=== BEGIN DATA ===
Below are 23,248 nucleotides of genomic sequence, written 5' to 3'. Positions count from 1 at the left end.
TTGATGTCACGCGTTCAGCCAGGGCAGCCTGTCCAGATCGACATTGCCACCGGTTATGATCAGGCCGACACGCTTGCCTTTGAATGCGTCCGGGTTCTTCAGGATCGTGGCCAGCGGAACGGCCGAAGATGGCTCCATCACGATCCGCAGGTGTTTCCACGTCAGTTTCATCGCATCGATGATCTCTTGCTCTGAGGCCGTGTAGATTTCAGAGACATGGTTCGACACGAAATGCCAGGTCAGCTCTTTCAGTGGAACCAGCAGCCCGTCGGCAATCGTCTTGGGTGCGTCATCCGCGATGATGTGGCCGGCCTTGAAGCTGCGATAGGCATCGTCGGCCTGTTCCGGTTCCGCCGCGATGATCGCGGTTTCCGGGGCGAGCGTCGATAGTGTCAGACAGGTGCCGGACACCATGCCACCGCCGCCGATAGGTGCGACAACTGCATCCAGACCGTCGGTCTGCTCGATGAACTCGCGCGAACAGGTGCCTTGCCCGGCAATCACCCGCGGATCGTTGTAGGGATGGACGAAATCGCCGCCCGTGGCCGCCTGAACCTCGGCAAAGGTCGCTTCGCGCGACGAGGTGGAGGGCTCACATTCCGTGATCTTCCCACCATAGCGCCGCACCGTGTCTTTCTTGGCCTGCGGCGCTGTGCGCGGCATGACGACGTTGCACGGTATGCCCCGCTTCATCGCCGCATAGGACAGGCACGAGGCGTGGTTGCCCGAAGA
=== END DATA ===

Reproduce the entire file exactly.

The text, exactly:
Below are 23,248 nucleotides of genomic sequence, written 5' to 3'. Positions count from 1 at the left end.
TTGATGTCACGCGTTCAGCCAGGGCAGCCTGTCCAGATCGACATTGCCACCGGTTATGATCAGGCCGACACGCTTGCCTTTGAATGCGTCCGGGTTCTTCAGGATCGTGGCCAGCGGAACGGCCGAAGATGGCTCCATCACGATCCGCAGGTGTTTCCACGTCAGTTTCATCGCATCGATGATCTCTTGCTCTGAGGCCGTGTAGATTTCAGAGACATGGTTCGACACGAAATGCCAGGTCAGCTCTTTCAGTGGAACCAGCAGCCCGTCGGCAATCGTCTTGGGTGCGTCATCCGCGATGATGTGGCCGGCCTTGAAGCTGCGATAGGCATCGTCGGCCTGTTCCGGTTCCGCCGCGATGATCGCGGTTTCCGGGGCGAGCGTCGATAGTGTCAGACAGGTGCCGGACACCATGCCACCGCCGCCGATAGGTGCGACAACTGCATCCAGACCGTCGGTCTGCTCGATGAACTCGCGCGAACAGGTGCCTTGCCCGGCAATCACCCGCGGATCGTTGTAGGGATGGACGAAATCGCCGCCCGTGGCCGCCTGAACCTCGGCAAAGGTCGCTTCGCGCGACGAGGTGGAGGGCTCACATTCCGTGATCTTCCCACCATAGCGCCGCACCGTGTCTTTCTTGGCCTGCGGCGCTGTGCGCGGCATGACGACGTTGCACGGTATGCCCCGCTTCATCGCCGCATAGGACAGGCACGAGGCGTGGTTGCCCGAAGA